Snowtown (2011) – Lovefilm


If you fancy having your day ruined and are just too damn happy then give Snowtown a watch, it is the very definition of uncompromising and powerful cinema. Based on the true life case of Australian serial killer John Bunting this takes into account the people he surrounded himself with and who he influenced. Bunting, played by the mesmerising Daniel Henshall, bonds with abused and downtrodden youth Jamie (Lucas Pittaway) and gradually whilst trying to help him brings him into his depraved and murderous ways. Director Justin Kerzel did a very good job with some very difficult material. The film doesn’t shy away from the full horror and misery that was present in these people’s lives but it’s never in bad taste or exploitative. If you like your films raw and in your face and enjoyed Henry: Portrait of a Serial Killer then you must see Snowtown. It’s like looking into the face of evil for two hours.

Vanishing on 7th Street (2010) – Netflix


Brad Anderson has made some very interesting films that are kind of like modern Hitchcock with Session 9, The Machinist and Transsiberian. With Vanishing on 7th Street however Anderson seems to be entering an M. Night Shyamalan style slump. That’s not to say that the film is bad, in fact it’s a perfectly watchable Outer Limits episode stretched to full length. The problem is that none of the characters fully engage as average people in an extreme situation the way they should have, Hayden Christensen is the lead which should tell you all you need to know. As much as the central mystery of why people are disappearing is fascinating it’s also frustrating in its obtuseness and a little hint of an explanation would have been welcome. Now it’s available on streaming it’s probably a good time to check this out if you haven’t already.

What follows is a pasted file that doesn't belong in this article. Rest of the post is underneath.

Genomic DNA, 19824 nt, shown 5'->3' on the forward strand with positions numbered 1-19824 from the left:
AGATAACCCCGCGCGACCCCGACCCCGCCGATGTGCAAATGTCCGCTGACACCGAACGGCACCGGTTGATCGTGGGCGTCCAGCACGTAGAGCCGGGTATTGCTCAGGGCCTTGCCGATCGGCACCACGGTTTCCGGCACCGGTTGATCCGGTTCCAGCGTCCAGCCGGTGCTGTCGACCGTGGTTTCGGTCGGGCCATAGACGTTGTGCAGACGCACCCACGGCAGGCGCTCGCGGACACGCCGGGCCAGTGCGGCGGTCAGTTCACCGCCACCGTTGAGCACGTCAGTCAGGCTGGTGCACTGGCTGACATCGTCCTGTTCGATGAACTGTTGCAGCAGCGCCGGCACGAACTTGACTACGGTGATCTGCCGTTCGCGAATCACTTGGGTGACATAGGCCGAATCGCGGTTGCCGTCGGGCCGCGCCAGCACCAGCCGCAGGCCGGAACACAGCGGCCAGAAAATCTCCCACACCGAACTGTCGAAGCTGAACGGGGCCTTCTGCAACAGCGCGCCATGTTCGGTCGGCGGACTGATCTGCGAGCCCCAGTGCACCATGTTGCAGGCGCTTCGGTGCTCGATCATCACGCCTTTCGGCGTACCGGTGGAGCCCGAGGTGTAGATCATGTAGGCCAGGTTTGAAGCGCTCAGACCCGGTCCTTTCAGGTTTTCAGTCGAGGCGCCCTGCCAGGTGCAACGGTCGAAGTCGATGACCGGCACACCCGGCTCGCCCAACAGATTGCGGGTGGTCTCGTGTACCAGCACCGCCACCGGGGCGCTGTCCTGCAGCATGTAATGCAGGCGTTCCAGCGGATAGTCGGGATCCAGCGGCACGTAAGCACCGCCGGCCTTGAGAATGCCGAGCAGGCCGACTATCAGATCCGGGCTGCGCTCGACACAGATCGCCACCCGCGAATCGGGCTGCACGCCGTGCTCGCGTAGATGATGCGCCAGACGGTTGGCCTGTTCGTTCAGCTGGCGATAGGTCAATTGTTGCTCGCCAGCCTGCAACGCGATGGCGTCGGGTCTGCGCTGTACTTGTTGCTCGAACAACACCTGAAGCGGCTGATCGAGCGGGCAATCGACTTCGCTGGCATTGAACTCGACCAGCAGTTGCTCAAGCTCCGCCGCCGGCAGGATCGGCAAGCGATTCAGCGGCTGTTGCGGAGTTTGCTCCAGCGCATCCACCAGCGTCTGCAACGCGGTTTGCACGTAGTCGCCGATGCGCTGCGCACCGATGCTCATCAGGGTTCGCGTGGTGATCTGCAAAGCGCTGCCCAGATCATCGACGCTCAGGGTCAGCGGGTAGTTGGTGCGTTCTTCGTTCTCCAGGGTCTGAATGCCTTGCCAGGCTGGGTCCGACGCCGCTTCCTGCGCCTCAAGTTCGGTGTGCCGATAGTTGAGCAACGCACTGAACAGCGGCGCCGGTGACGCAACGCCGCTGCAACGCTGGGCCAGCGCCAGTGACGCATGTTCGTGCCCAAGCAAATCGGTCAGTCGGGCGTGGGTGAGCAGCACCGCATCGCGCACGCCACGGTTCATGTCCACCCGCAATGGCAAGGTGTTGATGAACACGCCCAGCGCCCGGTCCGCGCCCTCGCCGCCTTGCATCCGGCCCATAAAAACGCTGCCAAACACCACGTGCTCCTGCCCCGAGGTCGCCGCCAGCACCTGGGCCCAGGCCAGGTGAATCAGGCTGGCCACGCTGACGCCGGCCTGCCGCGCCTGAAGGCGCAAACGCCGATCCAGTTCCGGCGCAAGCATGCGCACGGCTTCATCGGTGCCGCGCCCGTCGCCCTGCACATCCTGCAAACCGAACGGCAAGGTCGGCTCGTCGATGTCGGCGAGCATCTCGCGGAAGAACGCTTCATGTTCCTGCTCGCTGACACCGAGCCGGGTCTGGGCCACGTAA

The Matrix (1999) – Lovefilm


The original Matrix film from 1999 changed cinema forever and remains a masterpiece of cool sci-fi filmmaking. Even if you haven’t seen it then you know the set-up, the film changed action filmmaking and special effects forever and the film is a densely plotted and mythology rich cyberpunk classic. All these years on what’s amazing about The Matrix apart from how it hasn’t dated is how wonderfully written it is. The Wachowski Brothers manage to pack in an incredible amount of backstory, world building and plot into a screenplay that comes in at just on two hours whereas in other less skilled hands it would have been a bloated three hour mess.